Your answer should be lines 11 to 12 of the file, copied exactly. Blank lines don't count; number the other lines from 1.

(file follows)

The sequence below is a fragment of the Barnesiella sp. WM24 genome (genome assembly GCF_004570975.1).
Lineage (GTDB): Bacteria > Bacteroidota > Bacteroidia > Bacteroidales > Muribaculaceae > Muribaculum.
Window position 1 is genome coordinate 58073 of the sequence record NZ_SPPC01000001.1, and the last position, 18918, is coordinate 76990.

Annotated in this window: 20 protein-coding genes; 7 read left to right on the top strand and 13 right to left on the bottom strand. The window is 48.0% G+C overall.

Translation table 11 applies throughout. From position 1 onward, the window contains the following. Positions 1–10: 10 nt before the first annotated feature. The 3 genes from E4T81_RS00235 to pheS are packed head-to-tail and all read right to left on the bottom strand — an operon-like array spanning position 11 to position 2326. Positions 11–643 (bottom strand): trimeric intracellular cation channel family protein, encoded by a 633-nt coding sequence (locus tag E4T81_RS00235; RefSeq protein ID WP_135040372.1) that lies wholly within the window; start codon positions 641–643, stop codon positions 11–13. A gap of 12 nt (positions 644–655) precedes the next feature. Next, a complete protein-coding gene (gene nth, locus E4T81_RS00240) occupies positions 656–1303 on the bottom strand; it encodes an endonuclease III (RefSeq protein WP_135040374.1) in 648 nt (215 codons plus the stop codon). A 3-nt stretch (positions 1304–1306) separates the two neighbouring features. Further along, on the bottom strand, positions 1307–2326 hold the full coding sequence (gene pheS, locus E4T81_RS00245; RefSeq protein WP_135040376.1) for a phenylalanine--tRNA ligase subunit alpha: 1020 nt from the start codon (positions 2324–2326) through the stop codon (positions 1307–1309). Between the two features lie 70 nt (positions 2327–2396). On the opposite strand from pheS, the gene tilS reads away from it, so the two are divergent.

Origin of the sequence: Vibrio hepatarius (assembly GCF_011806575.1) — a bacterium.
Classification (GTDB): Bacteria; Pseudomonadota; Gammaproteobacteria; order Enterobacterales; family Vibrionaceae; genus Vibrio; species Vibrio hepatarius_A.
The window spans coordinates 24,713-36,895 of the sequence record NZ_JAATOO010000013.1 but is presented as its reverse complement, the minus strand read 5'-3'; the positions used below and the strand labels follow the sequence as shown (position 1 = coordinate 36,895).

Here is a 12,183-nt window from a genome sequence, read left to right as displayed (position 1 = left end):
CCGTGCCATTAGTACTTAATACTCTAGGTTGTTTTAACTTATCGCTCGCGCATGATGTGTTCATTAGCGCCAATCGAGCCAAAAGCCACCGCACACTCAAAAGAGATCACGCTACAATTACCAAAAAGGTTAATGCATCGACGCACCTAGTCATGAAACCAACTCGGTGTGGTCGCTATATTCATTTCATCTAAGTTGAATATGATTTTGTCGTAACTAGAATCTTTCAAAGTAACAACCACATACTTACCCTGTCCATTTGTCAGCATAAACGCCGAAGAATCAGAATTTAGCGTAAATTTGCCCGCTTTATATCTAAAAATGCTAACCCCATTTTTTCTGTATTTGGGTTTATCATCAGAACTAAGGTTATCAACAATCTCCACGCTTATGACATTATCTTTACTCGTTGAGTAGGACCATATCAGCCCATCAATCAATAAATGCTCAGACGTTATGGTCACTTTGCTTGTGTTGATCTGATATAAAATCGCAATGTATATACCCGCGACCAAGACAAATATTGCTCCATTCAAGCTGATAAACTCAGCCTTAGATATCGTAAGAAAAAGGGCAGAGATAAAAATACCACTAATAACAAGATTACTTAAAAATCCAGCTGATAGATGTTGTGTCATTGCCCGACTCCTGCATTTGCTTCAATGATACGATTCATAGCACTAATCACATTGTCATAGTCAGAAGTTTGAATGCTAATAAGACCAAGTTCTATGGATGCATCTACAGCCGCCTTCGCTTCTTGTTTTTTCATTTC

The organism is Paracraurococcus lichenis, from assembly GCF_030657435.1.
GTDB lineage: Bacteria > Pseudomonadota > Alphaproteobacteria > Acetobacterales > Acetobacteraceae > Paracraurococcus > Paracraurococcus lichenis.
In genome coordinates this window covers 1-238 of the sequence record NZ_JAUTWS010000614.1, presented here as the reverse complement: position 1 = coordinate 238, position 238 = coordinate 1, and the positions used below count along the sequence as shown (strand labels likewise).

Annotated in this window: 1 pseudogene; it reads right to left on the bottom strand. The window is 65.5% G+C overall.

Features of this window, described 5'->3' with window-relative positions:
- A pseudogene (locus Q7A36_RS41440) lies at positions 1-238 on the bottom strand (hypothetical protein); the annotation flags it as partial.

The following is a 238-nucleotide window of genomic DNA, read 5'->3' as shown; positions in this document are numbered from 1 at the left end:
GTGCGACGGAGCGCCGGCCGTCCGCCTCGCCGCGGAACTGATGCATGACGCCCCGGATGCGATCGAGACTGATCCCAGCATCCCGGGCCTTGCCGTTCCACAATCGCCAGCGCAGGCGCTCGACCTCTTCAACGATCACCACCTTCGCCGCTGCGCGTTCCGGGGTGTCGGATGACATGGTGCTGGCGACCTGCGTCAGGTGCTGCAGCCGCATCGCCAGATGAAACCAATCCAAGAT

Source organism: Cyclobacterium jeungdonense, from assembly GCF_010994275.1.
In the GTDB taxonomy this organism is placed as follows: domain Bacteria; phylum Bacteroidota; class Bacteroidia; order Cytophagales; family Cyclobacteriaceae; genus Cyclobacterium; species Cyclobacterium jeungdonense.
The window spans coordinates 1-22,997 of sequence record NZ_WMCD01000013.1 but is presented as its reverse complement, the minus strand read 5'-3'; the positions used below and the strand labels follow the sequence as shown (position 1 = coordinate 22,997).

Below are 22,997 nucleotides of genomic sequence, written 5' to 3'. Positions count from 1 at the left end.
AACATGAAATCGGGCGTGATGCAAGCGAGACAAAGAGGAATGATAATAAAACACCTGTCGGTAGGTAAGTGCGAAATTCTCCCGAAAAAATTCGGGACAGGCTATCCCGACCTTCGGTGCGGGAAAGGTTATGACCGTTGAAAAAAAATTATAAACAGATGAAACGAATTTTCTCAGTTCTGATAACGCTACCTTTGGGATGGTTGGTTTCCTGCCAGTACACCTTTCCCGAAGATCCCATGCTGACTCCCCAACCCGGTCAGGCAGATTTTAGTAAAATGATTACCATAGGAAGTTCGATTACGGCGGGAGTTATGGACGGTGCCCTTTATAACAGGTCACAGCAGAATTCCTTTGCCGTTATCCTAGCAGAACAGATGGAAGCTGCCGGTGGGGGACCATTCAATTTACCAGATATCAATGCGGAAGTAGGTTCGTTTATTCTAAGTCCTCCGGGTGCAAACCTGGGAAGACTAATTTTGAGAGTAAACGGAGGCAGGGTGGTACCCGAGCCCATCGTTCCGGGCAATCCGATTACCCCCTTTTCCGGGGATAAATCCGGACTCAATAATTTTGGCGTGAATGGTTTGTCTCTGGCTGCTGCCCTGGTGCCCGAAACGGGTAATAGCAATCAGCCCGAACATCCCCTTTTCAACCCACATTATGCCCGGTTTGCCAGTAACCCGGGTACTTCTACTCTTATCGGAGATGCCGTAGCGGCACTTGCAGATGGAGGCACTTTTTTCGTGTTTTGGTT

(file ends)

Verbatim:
The organism is Paracraurococcus lichenis, from assembly GCF_030657435.1.
GTDB lineage: Bacteria > Pseudomonadota > Alphaproteobacteria > Acetobacterales > Acetobacteraceae > Paracraurococcus > Paracraurococcus lichenis.